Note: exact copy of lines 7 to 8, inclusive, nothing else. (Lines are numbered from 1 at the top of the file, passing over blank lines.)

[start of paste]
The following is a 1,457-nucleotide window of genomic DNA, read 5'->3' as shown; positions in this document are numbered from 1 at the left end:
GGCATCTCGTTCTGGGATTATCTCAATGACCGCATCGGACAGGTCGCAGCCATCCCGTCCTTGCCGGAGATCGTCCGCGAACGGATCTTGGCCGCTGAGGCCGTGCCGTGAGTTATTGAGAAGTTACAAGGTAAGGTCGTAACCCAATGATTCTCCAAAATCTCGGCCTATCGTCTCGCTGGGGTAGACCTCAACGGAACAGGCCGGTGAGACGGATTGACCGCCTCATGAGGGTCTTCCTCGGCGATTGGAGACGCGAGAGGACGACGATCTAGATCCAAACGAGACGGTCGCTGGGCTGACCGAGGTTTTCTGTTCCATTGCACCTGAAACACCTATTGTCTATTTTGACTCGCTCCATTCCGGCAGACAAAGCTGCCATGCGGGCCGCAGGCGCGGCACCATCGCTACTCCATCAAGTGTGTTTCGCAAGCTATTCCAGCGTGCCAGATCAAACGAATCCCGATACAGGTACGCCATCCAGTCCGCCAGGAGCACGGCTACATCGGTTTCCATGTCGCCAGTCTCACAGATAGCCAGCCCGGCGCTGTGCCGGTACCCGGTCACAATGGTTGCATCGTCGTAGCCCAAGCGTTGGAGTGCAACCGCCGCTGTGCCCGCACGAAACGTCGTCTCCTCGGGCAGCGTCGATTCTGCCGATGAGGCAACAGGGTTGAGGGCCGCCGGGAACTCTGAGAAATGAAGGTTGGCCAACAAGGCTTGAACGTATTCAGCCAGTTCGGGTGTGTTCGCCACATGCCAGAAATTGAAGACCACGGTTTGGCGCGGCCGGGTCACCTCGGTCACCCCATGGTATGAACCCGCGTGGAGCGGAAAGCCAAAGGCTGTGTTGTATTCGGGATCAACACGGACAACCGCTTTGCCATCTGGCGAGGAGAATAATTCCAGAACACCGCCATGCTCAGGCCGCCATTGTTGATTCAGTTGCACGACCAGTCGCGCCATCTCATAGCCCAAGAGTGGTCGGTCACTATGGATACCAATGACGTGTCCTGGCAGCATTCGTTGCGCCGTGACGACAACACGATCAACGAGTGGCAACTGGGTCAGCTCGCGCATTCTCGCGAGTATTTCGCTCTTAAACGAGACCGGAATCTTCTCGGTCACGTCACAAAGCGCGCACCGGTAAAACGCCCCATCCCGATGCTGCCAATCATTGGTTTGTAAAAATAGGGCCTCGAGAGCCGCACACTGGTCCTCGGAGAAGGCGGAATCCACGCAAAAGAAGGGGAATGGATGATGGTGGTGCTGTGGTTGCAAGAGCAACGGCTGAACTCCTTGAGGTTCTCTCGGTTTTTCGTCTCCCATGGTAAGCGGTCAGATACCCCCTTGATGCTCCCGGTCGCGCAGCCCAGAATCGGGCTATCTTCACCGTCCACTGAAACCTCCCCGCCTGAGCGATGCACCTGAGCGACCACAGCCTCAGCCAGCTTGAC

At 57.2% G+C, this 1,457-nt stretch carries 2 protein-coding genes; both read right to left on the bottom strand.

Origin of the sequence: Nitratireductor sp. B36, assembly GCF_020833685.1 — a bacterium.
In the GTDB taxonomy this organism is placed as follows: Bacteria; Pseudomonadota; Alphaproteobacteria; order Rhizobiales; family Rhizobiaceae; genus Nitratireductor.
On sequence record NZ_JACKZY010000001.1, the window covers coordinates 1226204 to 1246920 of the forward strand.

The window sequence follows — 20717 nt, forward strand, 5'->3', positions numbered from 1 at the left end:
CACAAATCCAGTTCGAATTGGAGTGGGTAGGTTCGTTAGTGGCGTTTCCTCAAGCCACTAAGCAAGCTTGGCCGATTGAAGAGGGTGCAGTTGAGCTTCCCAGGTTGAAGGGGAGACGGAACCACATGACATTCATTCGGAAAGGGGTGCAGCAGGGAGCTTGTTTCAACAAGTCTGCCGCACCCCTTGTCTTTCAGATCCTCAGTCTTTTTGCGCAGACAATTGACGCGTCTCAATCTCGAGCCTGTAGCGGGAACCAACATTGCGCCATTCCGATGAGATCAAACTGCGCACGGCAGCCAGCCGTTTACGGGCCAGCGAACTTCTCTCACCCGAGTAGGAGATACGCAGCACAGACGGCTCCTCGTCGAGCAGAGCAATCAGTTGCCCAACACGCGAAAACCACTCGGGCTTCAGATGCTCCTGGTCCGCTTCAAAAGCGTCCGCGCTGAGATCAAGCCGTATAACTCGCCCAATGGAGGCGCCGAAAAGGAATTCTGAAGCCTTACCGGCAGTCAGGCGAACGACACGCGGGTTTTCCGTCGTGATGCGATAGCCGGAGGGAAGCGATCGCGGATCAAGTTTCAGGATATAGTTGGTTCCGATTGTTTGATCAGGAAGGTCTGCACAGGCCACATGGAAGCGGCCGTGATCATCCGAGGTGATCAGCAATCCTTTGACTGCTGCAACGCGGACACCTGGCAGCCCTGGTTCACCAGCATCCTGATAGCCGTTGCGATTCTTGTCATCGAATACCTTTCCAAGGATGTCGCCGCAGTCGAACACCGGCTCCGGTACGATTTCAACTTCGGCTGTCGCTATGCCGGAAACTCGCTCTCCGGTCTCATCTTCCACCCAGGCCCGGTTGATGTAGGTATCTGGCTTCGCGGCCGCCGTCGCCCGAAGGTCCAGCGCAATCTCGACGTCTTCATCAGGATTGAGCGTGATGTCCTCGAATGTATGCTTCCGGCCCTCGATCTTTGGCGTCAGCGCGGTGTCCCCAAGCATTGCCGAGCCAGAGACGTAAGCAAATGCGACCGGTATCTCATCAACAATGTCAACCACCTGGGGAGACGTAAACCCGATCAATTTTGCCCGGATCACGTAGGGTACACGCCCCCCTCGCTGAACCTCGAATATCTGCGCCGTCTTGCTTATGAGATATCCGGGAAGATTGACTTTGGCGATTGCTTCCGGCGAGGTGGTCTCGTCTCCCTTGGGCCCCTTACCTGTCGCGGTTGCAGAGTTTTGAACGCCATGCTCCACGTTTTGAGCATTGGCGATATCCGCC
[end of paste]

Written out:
The window sequence follows — 20717 nt, forward strand, 5'->3', positions numbered from 1 at the left end:
CACAAATCCAGTTCGAATTGGAGTGGGTAGGTTCGTTAGTGGCGTTTCCTCAAGCCACTAAGCAAGCTTGGCCGATTGAAGAGGGTGCAGTTGAGCTTCCCAGGTTGAAGGGGAGACGGAACCACATGACATTCATTCGGAAAGGGGTGCAGCAGGGAGCTTGTTTCAACAAGTCTGCCGCACCCCTTGTCTTTCAGATCCTCAGTCTTTTTGCGCAGACAATTGACGCGTCTCAATCTCGAGCCTGTAGCGGGAACCAACATTGCGCCATTCCGATGAGATCAAACTGCGCACGGCAGCCAGCCGTTTACGGGCCAGCGAACTTCTCTCACCCGAGTAGGAGATACGCAGCACAGACGGCTCCTCGTCGAGCAGAGCAATCAGTTGCCCAACACGCGAAAACCACTCGGGCTTCAGATGCTCCTGGTCCGCTTCAAAAGCGTCCGCGCTGAGATCAAGCCGTATAACTCGCCCAATGGAGGCGCCGAAAAGGAATTCTGAAGCCTTACCGGCAGTCAGGCGAACGACACGCGGGTTTTCCGTCGTGATGCGATAGCCGGAGGGAAGCGATCGCGGATCAAGTTTCAGGATATAGTTGGTTCCGATTGTTTGATCAGGAAGGTCTGCACAGGCCACATGGAAGCGGCCGTGATCATCCGAGGTGATCAGCAATCCTTTGACTGCTGCAACGCGGACACCTGGCAGCCCTGGTTCACCAGCATCCTGATAGCCGTTGCGATTCTTGTCATCGAATACCTTTCCAAGGATGTCGCCGCAGTCGAACACCGGCTCCGGTACGATTTCAACTTCGGCTGTCGCTATGCCGGAAACTCGCTCTCCGGTCTCATCTTCCACCCAGGCCCGGTTGATGTAGGTATCTGGCTTCGCGGCCGCCGTCGCCCGAAGGTCCAGCGCAATCTCGACGTCTTCATCAGGATTGAGCGTGATGTCCTCGAATGTATGCTTCCGGCCCTCGATCTTTGGCGTCAGCGCGGTGTCCCCAAGCATTGCCGAGCCAGAGACGTAAGCAAATGCGACCGGTATCTCATCAACAATGTCAACCACCTGGGGAGACGTAAACCCGATCAATTTTGCCCGGATCACGTAGGGTACACGCCCCCCTCGCTGAACCTCGAATATCTGCGCCGTCTTGCTTATGAGATATCCGGGAAGATTGACTTTGGCGATTGCTTCCGGCGAGGTGGTCTCGTCTCCCTTGGGCCCCTTACCTGTCGCGGTTGCAGAGTTTTGAACGCCATGCTCCACGTTTTGAGCATTGGCGATATCCGCC